In Celtic Salmon Atlantic (Killary) Limited -v- Aller Acqua (Ireland) Limited & Anor [2014] IEHC 421, Hogan J, 31 July, 2014 the central issue to be decided by the court was - where a defendant in foreign proceedings governed by the Brussels Regulation fails to advance and maintain a counter-claim for damages for in those proceedings, is that party then barred from re-litigating that counterclaim for damages for breach of contract and negligence in existing proceedings in this jurisdiction where it sues as plaintiff?


The plaintiff (Celtic Atlantic) was an Irish company engaged in fish farming and the defendants were suppliers of fish feed. In November, 2008, the second defendant (Aller Denmark) commenced proceedings against Celtic Atlantic in Denmark claiming payment in respect of unpaid fish feed (Claim 1). It also sought an order that the delivered feed was in conformity with the contract. (Claim 2).

Meanwhile Celtic Atlantic issued proceedings in Ireland in 2009 for negligence and breach of contract arising out of the supply of allegedly defective fish feed.

In the Danish proceedings it became apparent that the expert report commissioned by Celtic Atlantic into the suitability of the fish feed would not be admitted in evidence under Danish law and appointing a new expert would be impossible as both the feed and the fish had been destroyed.  Accordingly, while Celtic Atlantic argued in the Danish proceedings that the fish feed was defective as a defence to non-payment it did not counterclaim for damages for breach for contract or for negligence.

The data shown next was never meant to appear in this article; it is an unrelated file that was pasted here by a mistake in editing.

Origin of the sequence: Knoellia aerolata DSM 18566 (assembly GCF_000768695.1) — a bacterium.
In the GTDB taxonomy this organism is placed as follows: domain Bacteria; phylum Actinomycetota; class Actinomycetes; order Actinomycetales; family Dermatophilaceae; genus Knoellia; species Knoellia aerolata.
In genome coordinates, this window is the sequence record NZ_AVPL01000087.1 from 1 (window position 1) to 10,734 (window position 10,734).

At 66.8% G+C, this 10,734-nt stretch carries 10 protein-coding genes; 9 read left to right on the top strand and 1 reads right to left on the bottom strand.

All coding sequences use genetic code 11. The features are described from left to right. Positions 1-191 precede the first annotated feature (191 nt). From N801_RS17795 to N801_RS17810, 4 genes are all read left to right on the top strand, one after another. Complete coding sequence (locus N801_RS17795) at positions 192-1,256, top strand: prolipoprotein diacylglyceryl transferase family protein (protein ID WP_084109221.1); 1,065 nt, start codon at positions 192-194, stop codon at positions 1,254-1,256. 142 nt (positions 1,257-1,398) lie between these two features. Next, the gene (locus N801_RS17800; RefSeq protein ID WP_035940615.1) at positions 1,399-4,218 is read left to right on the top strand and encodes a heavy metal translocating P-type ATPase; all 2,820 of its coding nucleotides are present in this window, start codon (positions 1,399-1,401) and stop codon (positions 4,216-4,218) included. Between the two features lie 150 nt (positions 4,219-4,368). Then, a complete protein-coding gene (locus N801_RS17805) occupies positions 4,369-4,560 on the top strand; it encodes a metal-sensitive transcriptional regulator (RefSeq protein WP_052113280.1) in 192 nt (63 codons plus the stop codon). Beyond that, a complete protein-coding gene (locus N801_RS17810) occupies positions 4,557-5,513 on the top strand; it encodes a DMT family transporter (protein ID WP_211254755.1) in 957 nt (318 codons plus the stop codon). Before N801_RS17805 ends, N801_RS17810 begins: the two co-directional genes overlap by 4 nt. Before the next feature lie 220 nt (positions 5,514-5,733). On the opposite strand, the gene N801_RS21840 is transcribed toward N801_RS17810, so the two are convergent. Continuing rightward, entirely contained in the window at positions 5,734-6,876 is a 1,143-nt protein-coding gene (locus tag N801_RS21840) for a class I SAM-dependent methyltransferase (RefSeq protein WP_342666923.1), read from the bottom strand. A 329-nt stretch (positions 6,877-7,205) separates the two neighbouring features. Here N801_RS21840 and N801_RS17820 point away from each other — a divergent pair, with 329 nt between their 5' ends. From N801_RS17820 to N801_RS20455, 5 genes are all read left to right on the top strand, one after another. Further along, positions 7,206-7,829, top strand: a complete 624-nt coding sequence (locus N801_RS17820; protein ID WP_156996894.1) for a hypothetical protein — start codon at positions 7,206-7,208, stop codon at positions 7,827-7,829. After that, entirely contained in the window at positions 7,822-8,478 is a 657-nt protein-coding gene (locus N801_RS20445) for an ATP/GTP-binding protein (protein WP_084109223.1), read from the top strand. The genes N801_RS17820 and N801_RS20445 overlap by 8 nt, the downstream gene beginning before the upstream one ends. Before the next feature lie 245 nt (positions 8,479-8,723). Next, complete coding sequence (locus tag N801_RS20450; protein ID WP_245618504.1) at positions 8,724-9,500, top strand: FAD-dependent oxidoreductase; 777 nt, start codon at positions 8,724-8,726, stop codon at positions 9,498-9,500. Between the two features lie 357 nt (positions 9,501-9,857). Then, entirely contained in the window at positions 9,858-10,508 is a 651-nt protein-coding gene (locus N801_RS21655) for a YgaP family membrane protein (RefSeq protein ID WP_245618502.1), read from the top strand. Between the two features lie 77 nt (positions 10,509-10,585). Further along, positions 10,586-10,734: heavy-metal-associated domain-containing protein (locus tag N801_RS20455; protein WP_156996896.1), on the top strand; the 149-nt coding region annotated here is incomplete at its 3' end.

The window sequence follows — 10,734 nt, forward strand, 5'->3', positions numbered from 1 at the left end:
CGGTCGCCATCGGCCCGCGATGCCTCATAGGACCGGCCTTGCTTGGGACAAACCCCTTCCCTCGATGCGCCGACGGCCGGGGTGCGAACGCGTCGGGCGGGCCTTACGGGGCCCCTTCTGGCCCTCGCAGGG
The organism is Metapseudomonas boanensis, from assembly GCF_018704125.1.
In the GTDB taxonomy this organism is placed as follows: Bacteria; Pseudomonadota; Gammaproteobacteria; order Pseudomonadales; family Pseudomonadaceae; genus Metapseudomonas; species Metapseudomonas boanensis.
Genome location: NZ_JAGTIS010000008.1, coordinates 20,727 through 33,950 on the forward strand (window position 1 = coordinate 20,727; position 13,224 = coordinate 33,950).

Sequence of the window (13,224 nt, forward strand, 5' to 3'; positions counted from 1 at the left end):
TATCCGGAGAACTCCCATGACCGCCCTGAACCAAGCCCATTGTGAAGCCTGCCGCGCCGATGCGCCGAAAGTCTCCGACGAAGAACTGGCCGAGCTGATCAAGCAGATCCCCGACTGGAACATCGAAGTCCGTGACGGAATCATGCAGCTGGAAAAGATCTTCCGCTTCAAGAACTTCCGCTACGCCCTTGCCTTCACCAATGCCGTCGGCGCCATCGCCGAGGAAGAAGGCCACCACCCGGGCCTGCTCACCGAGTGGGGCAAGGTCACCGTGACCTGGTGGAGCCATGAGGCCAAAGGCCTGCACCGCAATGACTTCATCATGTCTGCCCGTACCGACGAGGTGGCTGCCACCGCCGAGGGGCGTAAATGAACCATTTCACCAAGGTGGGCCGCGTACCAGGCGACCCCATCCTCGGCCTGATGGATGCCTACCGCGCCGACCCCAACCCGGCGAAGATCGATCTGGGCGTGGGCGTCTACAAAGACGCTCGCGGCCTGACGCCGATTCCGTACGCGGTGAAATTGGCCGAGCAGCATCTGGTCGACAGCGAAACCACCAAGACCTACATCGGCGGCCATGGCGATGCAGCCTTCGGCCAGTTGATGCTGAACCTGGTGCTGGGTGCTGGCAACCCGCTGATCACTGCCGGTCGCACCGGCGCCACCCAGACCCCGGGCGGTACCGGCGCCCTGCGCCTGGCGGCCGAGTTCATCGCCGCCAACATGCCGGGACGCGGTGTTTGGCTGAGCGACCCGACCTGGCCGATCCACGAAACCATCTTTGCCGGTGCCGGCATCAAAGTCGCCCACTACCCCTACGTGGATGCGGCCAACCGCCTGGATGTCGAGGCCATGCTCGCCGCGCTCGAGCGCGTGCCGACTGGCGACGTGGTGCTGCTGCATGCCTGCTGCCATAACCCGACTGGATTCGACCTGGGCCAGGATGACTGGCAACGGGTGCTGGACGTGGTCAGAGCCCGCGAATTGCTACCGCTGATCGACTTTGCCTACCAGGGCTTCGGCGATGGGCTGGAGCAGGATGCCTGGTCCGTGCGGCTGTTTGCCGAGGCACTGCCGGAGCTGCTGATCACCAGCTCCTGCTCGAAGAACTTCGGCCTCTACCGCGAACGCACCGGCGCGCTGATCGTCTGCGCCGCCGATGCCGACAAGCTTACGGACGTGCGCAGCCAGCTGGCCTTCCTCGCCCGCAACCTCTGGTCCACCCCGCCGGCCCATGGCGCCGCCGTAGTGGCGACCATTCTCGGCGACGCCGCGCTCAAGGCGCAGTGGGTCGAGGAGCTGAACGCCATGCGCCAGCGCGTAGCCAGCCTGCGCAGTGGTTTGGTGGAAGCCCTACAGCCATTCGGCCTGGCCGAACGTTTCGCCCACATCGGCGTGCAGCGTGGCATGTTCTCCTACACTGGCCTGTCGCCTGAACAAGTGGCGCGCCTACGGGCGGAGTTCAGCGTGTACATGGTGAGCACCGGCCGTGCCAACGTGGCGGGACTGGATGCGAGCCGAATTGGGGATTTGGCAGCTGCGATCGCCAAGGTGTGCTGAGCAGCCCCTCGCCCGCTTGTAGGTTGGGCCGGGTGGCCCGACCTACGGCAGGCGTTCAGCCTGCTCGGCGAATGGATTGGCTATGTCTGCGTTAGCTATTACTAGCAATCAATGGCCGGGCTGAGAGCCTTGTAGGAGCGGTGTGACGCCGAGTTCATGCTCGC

The Danish proceedings ultimately resulted in a judgment directing Celtic Atlantic to pay Aller Denmark €58,655, plus interest in respect of the unpaid fish feed. The Court further stated that Celtic Atlantic was “held liable to accept the grounds for Aller [Denmark’s] claim is that the delivered feed is contractual.”


The Irish High Court held that there was no question but that the Danish judgment would be recognised under the Brussels Regulation insofar as it concerned Claim 1, (i.e., the action for debt in respect of the unpaid invoices) but that different consideration arose in relation to the second claim which amounted to a negative declaration that Aller Denmark was not liable in respect of the claims for breach of contract.  In that regard the court had to consider the public policy issue.

Article 34(1) of the Brussels Regulation provides that  “a judgment shall not be recognised…if such recognition is manifestly contrary to public policy in the Member State in which recognition is sought…..”  The court noted that the Court of Justice has held that this public policy exception must be interpreted strictly. 

In the present case, the court found that the exclusion of the expert report from evidence violated the effective procedural rights of Celtic Atlantic.  Without that expert evidence Celtic Atlantic could not effectively advance its case that the fish feed was intrinsically unsuitable for these particular fish. Therefore, the court found, that in the very special circumstances of this case, recognition of the Danish judgment in respect of Claim 2 would be manifestly contrary to public policy for the purposes of Article 34(1) of the Brussels Regulation.

In the circumstances Celtic Atlantic would be allowed to continue their proceedings in Ireland for breach of contract and for negligence.